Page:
Providence, Rhode Island
WaterFire Providence, an award-winning fire and music installation by artist Barnaby Evans, has had an impressive cultural and economic impact on downtown Providence, , bringing people and events to a central urban area that was typically deserted after dark. A symbol of the city’s renaissance, WaterFire is striking as a successful urban event and a social phenomenon attracting media attention and economic activity to downtown Providence.
WaterFire is a complex work that is both sculpture and performance. The installation is composed of over sixty ritual bonfires which burn from sunset to midnight on metal braziers in the middle of both the Providence and Woonasquatucket Rivers. Accompanied by a sophisticated soundtrack of music, natural sounds, and chants, the entire installation runs for 3/4 of a mile along a downtown riverside park of paths, bridges, and plazas, causing the fragrance of aromatic wood smoke to float over the entire city.
From dusk until midnight, and frequently after, crowds gather along the river walk, to stroll, talk, hang out, or simply stare into the flames. The fires are tended throughout the evening by scores of black-clad volunteers in long boats who pass silently in front of the flames. “Part of the power of WaterFire is that it is real. It is not virtual. It is not on the internet. There are no special effects,” says Barnaby Evans, the artist and creator of WaterFire. “It is actual fire burning on flowing water in a bustling city, created before your eyes in real time by your fellow citizens.”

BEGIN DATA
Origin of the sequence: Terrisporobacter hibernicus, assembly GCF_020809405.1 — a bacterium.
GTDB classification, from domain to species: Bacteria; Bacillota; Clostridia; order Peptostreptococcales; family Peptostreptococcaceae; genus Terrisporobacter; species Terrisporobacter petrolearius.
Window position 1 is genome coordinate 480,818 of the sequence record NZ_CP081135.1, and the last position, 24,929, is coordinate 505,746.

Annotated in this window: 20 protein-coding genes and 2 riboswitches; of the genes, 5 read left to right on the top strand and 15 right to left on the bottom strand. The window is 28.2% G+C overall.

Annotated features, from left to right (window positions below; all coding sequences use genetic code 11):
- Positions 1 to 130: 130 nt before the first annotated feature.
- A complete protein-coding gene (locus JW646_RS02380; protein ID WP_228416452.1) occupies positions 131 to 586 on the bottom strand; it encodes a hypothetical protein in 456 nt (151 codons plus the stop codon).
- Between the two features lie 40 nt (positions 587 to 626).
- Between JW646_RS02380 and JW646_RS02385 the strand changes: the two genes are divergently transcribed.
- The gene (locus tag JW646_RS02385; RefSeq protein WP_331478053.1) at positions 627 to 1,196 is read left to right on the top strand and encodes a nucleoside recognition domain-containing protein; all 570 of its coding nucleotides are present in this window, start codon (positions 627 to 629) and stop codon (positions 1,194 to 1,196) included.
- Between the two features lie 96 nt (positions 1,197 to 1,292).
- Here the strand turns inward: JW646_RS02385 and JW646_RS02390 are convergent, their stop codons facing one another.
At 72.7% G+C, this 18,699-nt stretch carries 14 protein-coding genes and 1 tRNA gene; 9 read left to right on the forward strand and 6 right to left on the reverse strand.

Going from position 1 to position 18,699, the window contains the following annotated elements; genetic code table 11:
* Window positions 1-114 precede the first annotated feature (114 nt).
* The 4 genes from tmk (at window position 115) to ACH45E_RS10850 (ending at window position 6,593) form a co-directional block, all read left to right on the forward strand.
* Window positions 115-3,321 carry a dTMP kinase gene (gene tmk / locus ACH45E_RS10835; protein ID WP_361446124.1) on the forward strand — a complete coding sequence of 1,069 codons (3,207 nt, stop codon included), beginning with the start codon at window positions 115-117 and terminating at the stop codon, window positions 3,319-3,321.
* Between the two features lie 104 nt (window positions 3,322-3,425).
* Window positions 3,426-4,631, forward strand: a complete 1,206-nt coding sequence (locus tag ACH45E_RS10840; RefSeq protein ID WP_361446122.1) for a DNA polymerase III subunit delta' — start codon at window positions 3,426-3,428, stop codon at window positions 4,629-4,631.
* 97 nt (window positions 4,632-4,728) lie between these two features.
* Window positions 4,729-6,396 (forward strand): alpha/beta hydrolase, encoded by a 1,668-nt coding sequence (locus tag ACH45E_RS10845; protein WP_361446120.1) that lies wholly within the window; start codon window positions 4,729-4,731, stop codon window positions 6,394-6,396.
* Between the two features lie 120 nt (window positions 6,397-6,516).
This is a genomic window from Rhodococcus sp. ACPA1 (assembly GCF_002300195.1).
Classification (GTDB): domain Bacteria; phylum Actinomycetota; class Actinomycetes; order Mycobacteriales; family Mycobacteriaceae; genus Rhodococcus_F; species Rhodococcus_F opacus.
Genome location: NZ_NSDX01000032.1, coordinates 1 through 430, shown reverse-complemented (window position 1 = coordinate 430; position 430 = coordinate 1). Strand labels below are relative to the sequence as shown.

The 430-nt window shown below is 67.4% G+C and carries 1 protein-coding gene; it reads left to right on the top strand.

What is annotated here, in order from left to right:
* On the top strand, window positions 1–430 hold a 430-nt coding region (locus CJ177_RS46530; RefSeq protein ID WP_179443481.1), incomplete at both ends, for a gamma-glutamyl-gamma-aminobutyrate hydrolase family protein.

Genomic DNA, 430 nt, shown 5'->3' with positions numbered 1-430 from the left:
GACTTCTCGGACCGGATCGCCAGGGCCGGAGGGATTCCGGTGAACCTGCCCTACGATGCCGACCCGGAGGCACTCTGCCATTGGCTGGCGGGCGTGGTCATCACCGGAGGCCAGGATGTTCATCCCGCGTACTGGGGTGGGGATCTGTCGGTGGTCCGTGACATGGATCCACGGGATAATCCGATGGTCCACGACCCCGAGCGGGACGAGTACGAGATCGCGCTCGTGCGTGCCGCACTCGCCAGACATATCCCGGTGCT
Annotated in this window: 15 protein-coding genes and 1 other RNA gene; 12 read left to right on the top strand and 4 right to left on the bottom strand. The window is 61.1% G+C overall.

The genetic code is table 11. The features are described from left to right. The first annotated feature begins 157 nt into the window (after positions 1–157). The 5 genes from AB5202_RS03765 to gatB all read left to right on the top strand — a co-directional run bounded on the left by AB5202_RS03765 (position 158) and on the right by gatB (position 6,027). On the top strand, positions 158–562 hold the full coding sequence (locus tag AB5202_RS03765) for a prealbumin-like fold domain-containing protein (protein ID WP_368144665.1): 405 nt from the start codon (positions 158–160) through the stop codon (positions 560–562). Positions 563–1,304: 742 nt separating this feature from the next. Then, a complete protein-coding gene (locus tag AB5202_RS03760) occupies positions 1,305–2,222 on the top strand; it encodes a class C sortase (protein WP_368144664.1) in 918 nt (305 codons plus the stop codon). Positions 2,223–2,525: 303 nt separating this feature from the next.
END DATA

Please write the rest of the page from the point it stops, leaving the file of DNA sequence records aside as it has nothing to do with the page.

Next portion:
WaterFire began as a commission for First Night Providence in 1994/95, with eleven fires and thousands of on-lookers. The installation won first prize for creative programming from First Night International. In June, 1996, largely at his own expense, Evans and dozens of volunteers created an enlarged version of the event for the International Sculpture Conference, also held in Providence. The thirty-six-fire installation was a sensation. Among the many volunteers who approached Evans after the event was Joan Slafsky, a communications consultant and former PR director at the Rhode Island School of Design. She volunteered to assist with the fundraising to extend the installation further into the summer. With help from the city of Providence and funds raised by Slafsky, WaterFire returned for four additional nights that summer.